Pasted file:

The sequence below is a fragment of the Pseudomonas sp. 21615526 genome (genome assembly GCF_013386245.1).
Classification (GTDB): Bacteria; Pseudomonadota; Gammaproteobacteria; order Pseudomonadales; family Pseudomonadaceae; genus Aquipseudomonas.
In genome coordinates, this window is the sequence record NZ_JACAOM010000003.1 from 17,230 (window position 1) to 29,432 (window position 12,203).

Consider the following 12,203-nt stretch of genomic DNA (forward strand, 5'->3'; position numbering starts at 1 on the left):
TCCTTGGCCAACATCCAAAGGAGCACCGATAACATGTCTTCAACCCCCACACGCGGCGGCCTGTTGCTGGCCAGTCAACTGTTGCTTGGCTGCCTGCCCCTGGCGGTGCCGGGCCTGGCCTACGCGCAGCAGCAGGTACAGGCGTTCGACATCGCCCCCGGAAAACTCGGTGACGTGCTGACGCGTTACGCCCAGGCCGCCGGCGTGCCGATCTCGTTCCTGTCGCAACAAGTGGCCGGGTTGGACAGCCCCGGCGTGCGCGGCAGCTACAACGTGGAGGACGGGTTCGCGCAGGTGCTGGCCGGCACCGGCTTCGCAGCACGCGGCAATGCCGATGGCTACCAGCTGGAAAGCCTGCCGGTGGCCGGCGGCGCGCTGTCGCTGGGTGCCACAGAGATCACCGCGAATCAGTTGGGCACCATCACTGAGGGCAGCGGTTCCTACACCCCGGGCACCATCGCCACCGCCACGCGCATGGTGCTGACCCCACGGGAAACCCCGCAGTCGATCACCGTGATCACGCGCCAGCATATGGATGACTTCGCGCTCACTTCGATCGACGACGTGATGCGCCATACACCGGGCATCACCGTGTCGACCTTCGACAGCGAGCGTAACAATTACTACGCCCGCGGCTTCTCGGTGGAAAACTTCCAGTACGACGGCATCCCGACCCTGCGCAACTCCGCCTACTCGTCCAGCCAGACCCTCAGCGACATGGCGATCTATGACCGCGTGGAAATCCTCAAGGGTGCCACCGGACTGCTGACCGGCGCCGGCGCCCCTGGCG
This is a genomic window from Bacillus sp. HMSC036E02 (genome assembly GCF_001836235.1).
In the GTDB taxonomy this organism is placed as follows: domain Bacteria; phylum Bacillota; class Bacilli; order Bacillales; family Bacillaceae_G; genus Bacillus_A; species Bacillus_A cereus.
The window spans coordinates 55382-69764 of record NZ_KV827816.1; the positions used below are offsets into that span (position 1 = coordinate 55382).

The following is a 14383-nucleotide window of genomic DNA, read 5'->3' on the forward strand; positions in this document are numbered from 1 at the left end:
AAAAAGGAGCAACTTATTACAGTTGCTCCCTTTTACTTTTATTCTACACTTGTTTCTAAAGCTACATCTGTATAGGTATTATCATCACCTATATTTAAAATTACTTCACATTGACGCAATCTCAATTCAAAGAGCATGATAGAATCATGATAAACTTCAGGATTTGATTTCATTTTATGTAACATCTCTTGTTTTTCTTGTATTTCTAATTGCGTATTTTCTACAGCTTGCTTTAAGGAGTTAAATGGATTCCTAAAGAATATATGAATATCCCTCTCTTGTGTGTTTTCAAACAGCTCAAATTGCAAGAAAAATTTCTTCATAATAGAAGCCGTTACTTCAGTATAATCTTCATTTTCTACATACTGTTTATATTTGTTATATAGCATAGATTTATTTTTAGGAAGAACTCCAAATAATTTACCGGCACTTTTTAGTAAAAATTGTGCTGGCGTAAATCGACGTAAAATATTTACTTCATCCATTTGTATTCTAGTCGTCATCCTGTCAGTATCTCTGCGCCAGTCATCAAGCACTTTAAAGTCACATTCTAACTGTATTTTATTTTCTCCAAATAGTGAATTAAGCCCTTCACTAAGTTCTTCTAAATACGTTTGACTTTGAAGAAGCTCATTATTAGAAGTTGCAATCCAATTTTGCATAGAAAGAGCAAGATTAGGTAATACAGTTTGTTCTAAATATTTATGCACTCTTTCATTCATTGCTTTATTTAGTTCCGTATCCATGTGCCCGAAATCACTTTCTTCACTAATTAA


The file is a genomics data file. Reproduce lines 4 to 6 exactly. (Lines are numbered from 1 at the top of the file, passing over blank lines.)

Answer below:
Consider the following 12,203-nt stretch of genomic DNA (forward strand, 5'->3'; position numbering starts at 1 on the left):
TCCTTGGCCAACATCCAAAGGAGCACCGATAACATGTCTTCAACCCCCACACGCGGCGGCCTGTTGCTGGCCAGTCAACTGTTGCTTGGCTGCCTGCCCCTGGCGGTGCCGGGCCTGGCCTACGCGCAGCAGCAGGTACAGGCGTTCGACATCGCCCCCGGAAAACTCGGTGACGTGCTGACGCGTTACGCCCAGGCCGCCGGCGTGCCGATCTCGTTCCTGTCGCAACAAGTGGCCGGGTTGGACAGCCCCGGCGTGCGCGGCAGCTACAACGTGGAGGACGGGTTCGCGCAGGTGCTGGCCGGCACCGGCTTCGCAGCACGCGGCAATGCCGATGGCTACCAGCTGGAAAGCCTGCCGGTGGCCGGCGGCGCGCTGTCGCTGGGTGCCACAGAGATCACCGCGAATCAGTTGGGCACCATCACTGAGGGCAGCGGTTCCTACACCCCGGGCACCATCGCCACCGCCACGCGCATGGTGCTGACCCCACGGGAAACCCCGCAGTCGATCACCGTGATCACGCGCCAGCATATGGATGACTTCGCGCTCACTTCGATCGACGACGTGATGCGCCATACACCGGGCATCACCGTGTCGACCTTCGACAGCGAGCGTAACAATTACTACGCCCGCGGCTTCTCGGTGGAAAACTTCCAGTACGACGGCATCCCGACCCTGCGCAACTCCGCCTACTCGTCCAGCCAGACCCTCAGCGACATGGCGATCTATGACCGCGTGGAAATCCTCAAGGGTGCCACCGGACTGCTGACCGGCGCCGGCGCCCCTGGCG
This is a genomic window from Bacillus sp. HMSC036E02 (genome assembly GCF_001836235.1).